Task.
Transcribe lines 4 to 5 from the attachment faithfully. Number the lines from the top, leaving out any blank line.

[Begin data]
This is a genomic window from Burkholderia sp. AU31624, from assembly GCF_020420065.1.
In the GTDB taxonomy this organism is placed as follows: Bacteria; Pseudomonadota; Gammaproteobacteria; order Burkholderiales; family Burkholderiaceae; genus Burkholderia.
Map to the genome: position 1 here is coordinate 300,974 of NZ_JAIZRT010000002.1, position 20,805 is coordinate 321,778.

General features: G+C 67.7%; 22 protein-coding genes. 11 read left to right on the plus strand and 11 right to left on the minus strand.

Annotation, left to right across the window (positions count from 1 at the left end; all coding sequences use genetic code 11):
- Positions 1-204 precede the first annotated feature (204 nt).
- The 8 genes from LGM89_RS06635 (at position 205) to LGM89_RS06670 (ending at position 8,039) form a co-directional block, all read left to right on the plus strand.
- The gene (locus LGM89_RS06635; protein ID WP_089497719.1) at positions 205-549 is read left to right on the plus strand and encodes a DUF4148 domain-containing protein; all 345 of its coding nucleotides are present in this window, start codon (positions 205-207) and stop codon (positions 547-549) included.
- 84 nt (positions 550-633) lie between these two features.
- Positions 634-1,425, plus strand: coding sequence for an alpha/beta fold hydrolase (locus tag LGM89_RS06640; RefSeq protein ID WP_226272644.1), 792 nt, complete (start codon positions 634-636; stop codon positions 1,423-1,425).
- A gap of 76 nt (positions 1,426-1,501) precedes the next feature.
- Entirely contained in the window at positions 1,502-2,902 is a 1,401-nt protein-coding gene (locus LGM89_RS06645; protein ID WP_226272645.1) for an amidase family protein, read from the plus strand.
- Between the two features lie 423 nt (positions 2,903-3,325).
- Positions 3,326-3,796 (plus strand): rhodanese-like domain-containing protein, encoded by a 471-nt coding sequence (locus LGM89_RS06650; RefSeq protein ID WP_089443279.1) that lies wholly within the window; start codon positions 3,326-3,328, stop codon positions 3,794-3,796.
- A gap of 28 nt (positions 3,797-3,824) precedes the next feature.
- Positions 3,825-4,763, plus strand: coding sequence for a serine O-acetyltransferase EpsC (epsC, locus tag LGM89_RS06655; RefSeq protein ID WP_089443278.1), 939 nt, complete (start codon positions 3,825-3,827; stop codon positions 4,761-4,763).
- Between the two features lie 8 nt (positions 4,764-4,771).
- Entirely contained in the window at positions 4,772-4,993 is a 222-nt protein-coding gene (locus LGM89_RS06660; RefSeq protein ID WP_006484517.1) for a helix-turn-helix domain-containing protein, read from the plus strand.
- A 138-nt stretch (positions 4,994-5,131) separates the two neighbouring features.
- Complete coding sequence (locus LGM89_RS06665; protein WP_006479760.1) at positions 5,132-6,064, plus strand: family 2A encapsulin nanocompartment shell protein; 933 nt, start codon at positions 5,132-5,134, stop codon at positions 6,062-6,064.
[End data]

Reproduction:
General features: G+C 67.7%; 22 protein-coding genes. 11 read left to right on the plus strand and 11 right to left on the minus strand.

Annotation, left to right across the window (positions count from 1 at the left end; all coding sequences use genetic code 11):